Wednesday, June 29, 2011

Aerosol and Cloud condensation nuclei (CCN) measurement (Texas A&M)

by Peter Deng [Texas A&M University]

I am so happy I finally made it to the cruise after two months preparation with a strong support from my advisor Sarah Brooks and my research group members in atmospheric sciences department. After two days of struggling in the ship, I got my sea legs, which is much faster than I have expected during the period of suffering. I can now focus on my particle measurement and carry on data treatment instead of fighting with sleepiness.

Aerosol denotes to the solid particles or liquid droplets suspended in the atmosphere. It is also named particulate matter (PM) by US EPA (Environmental protection agency) as an air quality criterion. Aerosol has its importance of research in two aspects: air pollution sources (health effect) and a factor influencing global climate. Since we are purely measuring marine aerosols in the cruise, we will pay attention to the climate factor rather than the health effect, which is a key focus for continental aerosols. Due to the large coverage of earth surface by the ocean, marine aerosol is believed to be a very important factor of influencing climate. The scenario of the influence, which is complicated and to state in a simple way, is to interfere the light transfer from the solar inward radiation (short wave) and the earth outward radiation (long wave). The influence could be made by either the aerosol particle itself or the cloud droplet to which it grows in a water vapor-supersaturated environment.

Our goal in the cruise is to measure both the aerosol concentration and the CCN concentration under a specified supersaturation (SS) level. In a supersaturated environment, water vapor is able to condense onto the surface of a particle. Aerosol particles which are able to grow to a certain size (approx. 1 micron) are considered as CCN. We vary the SS levels by a preprogrammed table to control the instrument (CCN counter) to achieve the wanted level. The SS levels are cycling with values defined in the table continuously, so the CCN number concentration based on different SS levels is available sequentially. Meanwhile we use a different instrument called condensation particle counter (CPC) to measure total particle concentration within the size range of 3-1000 nm. The ratio of CCN concentration and total particle concentration is then the efficiency of cloud activation for a specified SS level. We will be able to get this information along the track of the cruise. We then want to correlate the efficiency with the phytoplankton levels to investigate the mechanism of marine aerosol activation as cloud nuclei.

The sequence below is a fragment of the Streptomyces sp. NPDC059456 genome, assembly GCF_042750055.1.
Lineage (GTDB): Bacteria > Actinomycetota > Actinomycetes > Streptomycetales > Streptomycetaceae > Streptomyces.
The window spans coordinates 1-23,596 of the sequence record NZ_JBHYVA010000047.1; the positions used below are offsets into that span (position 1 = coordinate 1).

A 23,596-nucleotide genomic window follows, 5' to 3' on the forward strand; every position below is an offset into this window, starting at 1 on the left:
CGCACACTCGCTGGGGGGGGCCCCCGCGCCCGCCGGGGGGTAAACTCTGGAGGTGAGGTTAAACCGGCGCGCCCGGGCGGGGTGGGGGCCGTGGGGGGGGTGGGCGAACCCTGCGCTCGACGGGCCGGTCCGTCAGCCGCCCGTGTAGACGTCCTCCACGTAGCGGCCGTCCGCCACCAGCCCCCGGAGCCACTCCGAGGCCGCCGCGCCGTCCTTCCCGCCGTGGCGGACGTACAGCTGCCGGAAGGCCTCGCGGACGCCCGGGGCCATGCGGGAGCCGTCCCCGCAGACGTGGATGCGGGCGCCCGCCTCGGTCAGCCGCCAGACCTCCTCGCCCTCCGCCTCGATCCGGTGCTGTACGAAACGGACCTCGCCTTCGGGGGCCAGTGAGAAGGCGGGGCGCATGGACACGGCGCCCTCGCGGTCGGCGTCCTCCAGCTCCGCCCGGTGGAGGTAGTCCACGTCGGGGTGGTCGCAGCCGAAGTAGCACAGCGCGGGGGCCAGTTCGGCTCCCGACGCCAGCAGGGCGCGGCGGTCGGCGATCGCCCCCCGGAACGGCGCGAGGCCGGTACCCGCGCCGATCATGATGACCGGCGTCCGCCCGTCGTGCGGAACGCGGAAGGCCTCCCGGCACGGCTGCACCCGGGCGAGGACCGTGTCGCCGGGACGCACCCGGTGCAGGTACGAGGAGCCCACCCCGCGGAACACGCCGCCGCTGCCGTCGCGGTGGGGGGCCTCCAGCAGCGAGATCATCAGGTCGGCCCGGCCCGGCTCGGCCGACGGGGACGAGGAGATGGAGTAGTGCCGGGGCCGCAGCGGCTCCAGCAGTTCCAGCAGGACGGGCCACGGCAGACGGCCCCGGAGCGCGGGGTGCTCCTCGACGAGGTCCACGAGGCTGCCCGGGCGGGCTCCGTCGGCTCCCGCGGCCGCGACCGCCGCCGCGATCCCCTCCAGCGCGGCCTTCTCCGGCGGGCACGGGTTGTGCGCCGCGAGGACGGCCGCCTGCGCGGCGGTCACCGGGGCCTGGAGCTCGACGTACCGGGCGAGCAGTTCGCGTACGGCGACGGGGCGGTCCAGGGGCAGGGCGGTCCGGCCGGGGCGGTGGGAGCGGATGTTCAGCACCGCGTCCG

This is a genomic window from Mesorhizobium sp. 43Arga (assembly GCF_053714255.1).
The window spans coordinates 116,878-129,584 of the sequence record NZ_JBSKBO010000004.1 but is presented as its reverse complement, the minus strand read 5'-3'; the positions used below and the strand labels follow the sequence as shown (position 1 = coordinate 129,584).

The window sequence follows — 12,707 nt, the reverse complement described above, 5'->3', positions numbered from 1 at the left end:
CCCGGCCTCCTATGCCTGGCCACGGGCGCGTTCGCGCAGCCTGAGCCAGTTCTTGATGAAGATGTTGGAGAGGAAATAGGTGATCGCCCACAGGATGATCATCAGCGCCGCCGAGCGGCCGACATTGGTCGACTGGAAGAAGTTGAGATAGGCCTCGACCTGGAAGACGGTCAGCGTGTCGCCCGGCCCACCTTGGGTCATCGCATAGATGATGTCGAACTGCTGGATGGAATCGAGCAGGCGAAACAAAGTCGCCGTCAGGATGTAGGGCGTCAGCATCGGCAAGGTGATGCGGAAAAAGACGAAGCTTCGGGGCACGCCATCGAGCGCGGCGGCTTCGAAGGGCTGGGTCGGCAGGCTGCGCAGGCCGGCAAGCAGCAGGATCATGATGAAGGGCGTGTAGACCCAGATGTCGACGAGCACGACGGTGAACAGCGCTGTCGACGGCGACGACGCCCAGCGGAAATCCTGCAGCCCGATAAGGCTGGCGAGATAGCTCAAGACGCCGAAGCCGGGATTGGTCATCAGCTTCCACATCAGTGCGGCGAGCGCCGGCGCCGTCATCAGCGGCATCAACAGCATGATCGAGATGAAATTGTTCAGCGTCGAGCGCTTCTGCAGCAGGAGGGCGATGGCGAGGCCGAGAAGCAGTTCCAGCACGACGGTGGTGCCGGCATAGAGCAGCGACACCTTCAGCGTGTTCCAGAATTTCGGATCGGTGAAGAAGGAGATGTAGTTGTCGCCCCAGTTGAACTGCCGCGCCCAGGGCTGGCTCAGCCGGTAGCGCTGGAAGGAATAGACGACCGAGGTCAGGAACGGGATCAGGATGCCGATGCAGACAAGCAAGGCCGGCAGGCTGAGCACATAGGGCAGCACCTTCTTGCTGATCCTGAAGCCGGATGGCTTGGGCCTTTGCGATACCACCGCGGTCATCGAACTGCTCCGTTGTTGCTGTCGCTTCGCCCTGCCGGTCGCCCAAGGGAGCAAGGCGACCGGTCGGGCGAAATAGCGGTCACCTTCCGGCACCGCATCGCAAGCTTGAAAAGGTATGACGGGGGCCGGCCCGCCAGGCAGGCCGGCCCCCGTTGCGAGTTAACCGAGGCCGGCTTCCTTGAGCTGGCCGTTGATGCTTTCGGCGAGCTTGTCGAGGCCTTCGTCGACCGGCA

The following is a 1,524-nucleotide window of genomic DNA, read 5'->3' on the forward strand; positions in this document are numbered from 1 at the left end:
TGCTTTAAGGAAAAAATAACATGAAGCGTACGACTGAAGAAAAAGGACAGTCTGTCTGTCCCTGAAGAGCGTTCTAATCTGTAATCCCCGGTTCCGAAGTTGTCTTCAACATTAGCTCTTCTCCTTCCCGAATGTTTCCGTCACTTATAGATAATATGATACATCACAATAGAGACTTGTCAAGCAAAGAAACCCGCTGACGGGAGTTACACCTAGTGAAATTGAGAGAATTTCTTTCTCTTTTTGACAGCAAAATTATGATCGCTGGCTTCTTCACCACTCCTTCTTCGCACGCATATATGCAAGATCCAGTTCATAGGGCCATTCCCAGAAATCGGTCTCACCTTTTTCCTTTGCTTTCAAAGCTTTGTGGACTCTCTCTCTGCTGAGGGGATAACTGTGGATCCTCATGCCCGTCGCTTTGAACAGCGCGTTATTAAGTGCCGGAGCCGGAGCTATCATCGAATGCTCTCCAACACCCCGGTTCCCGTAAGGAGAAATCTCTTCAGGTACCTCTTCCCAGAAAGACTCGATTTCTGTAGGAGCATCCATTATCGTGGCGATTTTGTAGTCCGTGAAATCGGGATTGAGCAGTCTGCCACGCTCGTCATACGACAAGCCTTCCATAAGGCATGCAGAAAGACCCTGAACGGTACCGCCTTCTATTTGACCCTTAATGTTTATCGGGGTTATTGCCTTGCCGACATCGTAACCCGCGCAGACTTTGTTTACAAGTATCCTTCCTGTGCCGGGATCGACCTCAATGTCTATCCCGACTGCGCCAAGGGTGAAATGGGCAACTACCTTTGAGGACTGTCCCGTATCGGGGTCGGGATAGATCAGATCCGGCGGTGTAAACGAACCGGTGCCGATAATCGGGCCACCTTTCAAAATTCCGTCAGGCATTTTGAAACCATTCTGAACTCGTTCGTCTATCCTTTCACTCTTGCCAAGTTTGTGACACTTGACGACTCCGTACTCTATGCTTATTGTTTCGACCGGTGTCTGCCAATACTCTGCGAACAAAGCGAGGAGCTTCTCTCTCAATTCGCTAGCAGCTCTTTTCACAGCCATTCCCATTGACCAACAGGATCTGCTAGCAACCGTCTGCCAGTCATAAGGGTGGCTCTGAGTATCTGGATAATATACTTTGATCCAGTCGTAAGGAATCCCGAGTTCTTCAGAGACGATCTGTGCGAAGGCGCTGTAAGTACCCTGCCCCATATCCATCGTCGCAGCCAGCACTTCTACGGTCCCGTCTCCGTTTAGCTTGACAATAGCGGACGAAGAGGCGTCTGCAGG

I also collect field samples on filters for chemical analyses after the cruise using Raman microspectroscopy (Raman) in our lab at Texas A&M. Raman is capable of single particle measurement in terms of its chemical composition. We would like to know what kinds of source are there for secondary aerosol formation except those from DMS. Ocean surface borne surfactants has been our hypothesis and we will use the filter sample to verify that.

Everyone in the cruise is super friendly and the food is wonderful. I look forward to learn more from the science party and enjoy three weeks’ great life on the ocean.